Within walking distance of downtown Sedona, Rancho Sedona balances the town and country perfectly. Surrounded by the cottonwood and sycamore trees that grow along Oak Creek, the year-round park offers something for everyone. Nearby hiking and biking trails tempt campers into the hills, while fishing and swimming in the creek keep you close to home.
Rancho Sedona amenities include laundry, swimming, open fields, Wi-Fi, and cable access. The park also offers exceptional pricing for overnights and a reasonable monthly rate for adult campers. In addition, most sites have concrete patios, cable hookups, picnic tables, and sewer.
Javelina Dispersed Camping Area
If boondocking is more your style, the Javelina Dispersed Camping Area is also close to Sedona. Due to ongoing drought conditions in the Coconino National Forest, some new restrictions are in place. There are now only eight designated camping areas in the Javelina DCA, and fires of any kind are strictly prohibited.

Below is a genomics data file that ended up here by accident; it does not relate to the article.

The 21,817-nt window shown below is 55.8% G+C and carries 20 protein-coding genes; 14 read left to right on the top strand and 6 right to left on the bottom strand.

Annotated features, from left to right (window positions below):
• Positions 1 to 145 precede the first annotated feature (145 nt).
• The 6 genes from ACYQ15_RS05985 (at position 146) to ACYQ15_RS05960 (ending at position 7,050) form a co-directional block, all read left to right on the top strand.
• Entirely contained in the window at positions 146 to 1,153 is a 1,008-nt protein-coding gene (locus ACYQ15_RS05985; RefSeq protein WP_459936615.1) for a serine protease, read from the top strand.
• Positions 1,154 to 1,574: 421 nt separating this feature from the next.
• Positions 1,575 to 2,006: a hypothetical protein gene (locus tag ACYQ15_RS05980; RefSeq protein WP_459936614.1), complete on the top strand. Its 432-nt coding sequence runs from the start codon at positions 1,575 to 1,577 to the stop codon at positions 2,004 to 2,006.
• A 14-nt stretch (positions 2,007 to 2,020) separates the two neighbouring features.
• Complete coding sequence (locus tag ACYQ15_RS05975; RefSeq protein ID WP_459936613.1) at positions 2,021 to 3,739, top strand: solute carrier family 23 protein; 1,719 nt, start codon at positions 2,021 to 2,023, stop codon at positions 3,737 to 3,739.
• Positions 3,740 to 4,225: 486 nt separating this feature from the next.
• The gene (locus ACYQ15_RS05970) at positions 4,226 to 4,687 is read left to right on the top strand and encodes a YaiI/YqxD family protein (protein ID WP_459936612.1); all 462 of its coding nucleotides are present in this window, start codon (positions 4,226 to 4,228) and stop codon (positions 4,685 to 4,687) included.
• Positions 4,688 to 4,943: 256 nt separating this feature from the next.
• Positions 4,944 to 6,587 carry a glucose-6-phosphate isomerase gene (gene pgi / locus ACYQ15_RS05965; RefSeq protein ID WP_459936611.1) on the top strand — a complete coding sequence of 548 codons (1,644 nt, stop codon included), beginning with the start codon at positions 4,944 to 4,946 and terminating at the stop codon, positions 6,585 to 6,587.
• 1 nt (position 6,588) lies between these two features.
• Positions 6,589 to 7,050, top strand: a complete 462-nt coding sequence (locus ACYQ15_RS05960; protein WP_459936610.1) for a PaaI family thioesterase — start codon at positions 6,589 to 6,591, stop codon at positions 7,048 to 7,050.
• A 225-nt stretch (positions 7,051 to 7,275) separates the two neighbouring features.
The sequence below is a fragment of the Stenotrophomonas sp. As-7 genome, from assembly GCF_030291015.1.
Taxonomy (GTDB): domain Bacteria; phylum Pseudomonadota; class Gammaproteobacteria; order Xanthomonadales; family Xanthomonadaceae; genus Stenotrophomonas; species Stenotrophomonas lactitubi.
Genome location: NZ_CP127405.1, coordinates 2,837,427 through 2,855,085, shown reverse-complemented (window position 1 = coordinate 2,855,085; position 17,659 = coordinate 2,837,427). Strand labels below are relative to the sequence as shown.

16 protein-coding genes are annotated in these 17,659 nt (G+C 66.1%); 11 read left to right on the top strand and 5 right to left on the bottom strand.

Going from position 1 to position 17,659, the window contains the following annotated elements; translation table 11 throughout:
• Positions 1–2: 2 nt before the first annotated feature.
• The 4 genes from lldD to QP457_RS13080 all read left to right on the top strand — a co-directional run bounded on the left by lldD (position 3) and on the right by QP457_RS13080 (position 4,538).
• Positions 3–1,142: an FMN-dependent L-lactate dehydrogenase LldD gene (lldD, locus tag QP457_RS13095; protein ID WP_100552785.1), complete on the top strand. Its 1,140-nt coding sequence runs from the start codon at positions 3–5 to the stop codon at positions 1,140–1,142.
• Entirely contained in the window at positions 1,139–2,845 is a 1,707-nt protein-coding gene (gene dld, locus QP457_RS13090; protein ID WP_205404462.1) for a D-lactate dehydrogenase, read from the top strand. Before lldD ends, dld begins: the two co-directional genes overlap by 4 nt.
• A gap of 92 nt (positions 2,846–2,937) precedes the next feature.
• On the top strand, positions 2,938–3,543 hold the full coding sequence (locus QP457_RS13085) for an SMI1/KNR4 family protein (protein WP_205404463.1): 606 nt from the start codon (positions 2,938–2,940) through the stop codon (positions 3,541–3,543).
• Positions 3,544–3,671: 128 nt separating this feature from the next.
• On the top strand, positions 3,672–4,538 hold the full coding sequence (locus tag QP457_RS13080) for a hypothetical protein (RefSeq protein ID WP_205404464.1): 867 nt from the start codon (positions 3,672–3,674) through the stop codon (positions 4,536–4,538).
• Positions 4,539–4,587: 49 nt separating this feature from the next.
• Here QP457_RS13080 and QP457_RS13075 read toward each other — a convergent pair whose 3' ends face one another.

Don’t let that discourage you from exploring the forest, though. If your rig can handle boondocking for a few days, you’ll have direct access to the national forest. We can’t overstate how beautiful this area is. And while you aren’t within walking distance of downtown Sedona, you’ll still be able to hit the town easily.
Is a Road Trip to See Snow in Sedona Worth It?
Winter in Arizona is a sight to behold. You won’t be disappointed if you visit Sedona during the snowy time of year, usually around February. It’s not a ski location by any means, but the cooler temperatures mean you’ll be able to enjoy the sites without the dangerous heat.
And after you enjoy the mountains, make your way to town and explore the local attractions. Between the art and the food, you’ll head home happy.